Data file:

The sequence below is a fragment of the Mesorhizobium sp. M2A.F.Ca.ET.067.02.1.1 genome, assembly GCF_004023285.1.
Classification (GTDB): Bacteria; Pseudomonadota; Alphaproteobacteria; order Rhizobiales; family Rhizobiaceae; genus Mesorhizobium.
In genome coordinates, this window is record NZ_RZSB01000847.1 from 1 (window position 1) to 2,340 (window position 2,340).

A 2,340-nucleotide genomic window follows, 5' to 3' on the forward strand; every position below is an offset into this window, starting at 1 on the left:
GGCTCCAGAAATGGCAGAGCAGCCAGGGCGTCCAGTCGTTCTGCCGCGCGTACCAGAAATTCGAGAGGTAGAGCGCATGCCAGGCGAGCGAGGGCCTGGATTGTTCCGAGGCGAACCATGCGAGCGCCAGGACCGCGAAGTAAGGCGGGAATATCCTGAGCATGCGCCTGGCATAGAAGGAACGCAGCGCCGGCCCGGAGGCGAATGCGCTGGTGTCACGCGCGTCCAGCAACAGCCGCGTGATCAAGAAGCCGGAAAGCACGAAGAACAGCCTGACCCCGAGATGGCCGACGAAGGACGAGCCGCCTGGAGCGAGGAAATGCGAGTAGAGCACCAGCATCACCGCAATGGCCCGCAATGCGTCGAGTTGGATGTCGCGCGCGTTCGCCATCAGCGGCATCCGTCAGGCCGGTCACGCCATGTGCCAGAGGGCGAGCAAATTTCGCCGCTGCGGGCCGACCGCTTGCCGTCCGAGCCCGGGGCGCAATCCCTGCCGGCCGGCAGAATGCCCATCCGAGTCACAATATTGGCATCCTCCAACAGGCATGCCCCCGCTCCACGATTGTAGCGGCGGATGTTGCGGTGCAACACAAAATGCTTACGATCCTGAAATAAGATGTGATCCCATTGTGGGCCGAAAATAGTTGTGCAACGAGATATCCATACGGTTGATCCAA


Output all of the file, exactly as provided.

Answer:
The sequence below is a fragment of the Mesorhizobium sp. M2A.F.Ca.ET.067.02.1.1 genome, assembly GCF_004023285.1.
Classification (GTDB): Bacteria; Pseudomonadota; Alphaproteobacteria; order Rhizobiales; family Rhizobiaceae; genus Mesorhizobium.
In genome coordinates, this window is record NZ_RZSB01000847.1 from 1 (window position 1) to 2,340 (window position 2,340).

A 2,340-nucleotide genomic window follows, 5' to 3' on the forward strand; every position below is an offset into this window, starting at 1 on the left:
GGCTCCAGAAATGGCAGAGCAGCCAGGGCGTCCAGTCGTTCTGCCGCGCGTACCAGAAATTCGAGAGGTAGAGCGCATGCCAGGCGAGCGAGGGCCTGGATTGTTCCGAGGCGAACCATGCGAGCGCCAGGACCGCGAAGTAAGGCGGGAATATCCTGAGCATGCGCCTGGCATAGAAGGAACGCAGCGCCGGCCCGGAGGCGAATGCGCTGGTGTCACGCGCGTCCAGCAACAGCCGCGTGATCAAGAAGCCGGAAAGCACGAAGAACAGCCTGACCCCGAGATGGCCGACGAAGGACGAGCCGCCTGGAGCGAGGAAATGCGAGTAGAGCACCAGCATCACCGCAATGGCCCGCAATGCGTCGAGTTGGATGTCGCGCGCGTTCGCCATCAGCGGCATCCGTCAGGCCGGTCACGCCATGTGCCAGAGGGCGAGCAAATTTCGCCGCTGCGGGCCGACCGCTTGCCGTCCGAGCCCGGGGCGCAATCCCTGCCGGCCGGCAGAATGCCCATCCGAGTCACAATATTGGCATCCTCCAACAGGCATGCCCCCGCTCCACGATTGTAGCGGCGGATGTTGCGGTGCAACACAAAATGCTTACGATCCTGAAATAAGATGTGATCCCATTGTGGGCCGAAAATAGTTGTGCAACGAGATATCCATACGGTTGATCCAA